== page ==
Milky Way stars born from intergalactic gas

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Image taken from NASA's astronomy picture of the day collection

Astronomers using the Hubble Space Telescope may have solved the mystery of how the Milky Way continues to spawn new stars at a consistent rate despite its diminishing gas reserves. They say the galaxy is being supplied by clouds of gas originating from outside of the Milky Way, and that these findings could help refine our knowledge of galaxy evolution.

The Milky Way currently converts 0.6–1.45 solar masses’ worth of gas into new stars every year, depleting the galaxy’s gas reserves. Yet the star formation rate doesn’t seem to be dropping, which suggests that something must be replenishing the supply. Ionized High Velocity Clouds (iHVCs), fast-moving conglomerations that move with a haste that cannot be explained by the rotating disc of the galaxy, are a proposed culprit. One suggestion is that they could be remnants from the formation of the 30+ galaxies in the Local Group, drawn in by the Milky Way’s gravity. If they do originate beyond the galactic disc, and then fall onto it, they could be bolstering the amount of gas in the galaxy.

Large-scale flows in the Milky Way halo

It is not clear how large these clouds are but they were first found when astronomers noted that some of the light from distant quasars was being absorbed by objects near the edge of the galaxy. However, the huge distances involved meant it was unclear whether the iHVCs were directly associated with the Milky Way’s halo – the diffuse sphere that surrounds the galaxy – or existed beyond it. In order to solve this problem, Nicholas Lehner and Jay Christopher Howk, of the University of Notre Dame, US, adapted the quasar technique.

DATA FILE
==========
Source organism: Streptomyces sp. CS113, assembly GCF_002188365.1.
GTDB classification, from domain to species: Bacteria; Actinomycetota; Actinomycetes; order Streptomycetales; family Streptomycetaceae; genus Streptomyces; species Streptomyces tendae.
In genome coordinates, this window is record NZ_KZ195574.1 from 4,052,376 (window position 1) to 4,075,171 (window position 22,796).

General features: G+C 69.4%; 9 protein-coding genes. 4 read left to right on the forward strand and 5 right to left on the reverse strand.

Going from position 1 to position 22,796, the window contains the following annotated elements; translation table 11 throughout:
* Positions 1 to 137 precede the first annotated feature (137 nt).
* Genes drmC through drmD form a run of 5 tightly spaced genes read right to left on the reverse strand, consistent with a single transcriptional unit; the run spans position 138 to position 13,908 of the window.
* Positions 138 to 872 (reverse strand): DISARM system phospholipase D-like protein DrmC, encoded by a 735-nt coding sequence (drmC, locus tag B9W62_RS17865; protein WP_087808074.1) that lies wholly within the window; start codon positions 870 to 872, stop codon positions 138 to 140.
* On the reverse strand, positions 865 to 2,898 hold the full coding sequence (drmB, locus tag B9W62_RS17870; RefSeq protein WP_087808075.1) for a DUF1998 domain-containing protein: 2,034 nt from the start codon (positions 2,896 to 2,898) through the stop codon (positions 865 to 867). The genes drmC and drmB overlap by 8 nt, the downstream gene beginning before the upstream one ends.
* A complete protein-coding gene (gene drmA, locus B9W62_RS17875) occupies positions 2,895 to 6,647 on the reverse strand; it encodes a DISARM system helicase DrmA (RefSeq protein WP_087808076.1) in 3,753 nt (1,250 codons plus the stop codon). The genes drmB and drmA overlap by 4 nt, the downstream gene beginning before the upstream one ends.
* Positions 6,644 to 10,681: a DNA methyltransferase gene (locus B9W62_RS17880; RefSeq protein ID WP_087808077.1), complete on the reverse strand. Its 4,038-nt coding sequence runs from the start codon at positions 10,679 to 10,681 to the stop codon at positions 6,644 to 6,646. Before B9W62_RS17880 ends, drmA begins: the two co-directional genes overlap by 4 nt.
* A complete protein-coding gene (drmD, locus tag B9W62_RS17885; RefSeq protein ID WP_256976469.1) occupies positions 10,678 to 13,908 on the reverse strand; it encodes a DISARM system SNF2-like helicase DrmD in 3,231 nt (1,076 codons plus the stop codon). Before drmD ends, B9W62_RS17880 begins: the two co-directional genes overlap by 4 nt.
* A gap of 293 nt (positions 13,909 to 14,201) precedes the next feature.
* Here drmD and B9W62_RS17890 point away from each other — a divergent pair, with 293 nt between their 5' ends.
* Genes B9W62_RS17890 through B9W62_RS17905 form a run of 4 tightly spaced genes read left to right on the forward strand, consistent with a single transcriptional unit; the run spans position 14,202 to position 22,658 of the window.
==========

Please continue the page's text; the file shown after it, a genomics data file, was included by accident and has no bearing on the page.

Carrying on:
“Instead of observing quasars, we observed stars within the Milky Way’s halo”, Lehner told The pair observed 28 halo stars with the Hubble Space Telescope, 14 of which showed similar absorption lines in their spectra to the original quasars observations – the presence of an iHVC was revealed. The distance to these stars is well known, and so gives the maximum possible distance of the iHVC that has now been incorporated into the galaxy.
Why doesn’t the galaxy run out of gas?
Knowing the distance is the first piece in a jigsaw. “The mass of the iHVC is proportional to the distance squared,” explains Lehner. Lehner and Howk then used the original quasar observations to model the likely distribution of these iHVCs across the sky. Knowing where they are, how much gas they contain and how fast they are moving allowed the pair to estimate how much gas should fall on the Milky Way per year. “We predict that between 0.8 and 1.4 solar masses of material from iHVCs falls onto the Milky Way annually,” says Lehner. Compare that to the 0.6–1.45 solar masses consumed in star formation every year, and there is a potential answer to why the galaxy doesn’t run out of gas: it is commandeering it from intergalactic space.
“They found the magic number,” Filippo Fraternali, who researches iHVCs at the University of Bologna, Italy, told “It is not 0.1 or 100 solar masses in-filling each year, but very close to one – this is an important result,” he adds. However, the result isn’t water-tight. “It is the right approach, but there are big assumptions that may change that final number quite a bit,” Fraternali explains. He would like to see a much bigger sample than the original 28. “It is hard to get good statistics on a sample of that size,” he says.
Now that they are confirmed halo objects, Lehner is planning just that. “We’re going to go back to the quasar database, which is much larger than our stellar sample,” he explains. “If we want to understand how galaxies evolve then we need to understand how this gas gets in and out of them,” he adds.
This research was published in Science

Written by physicsgg

August 27, 2011 at 7:19 pm

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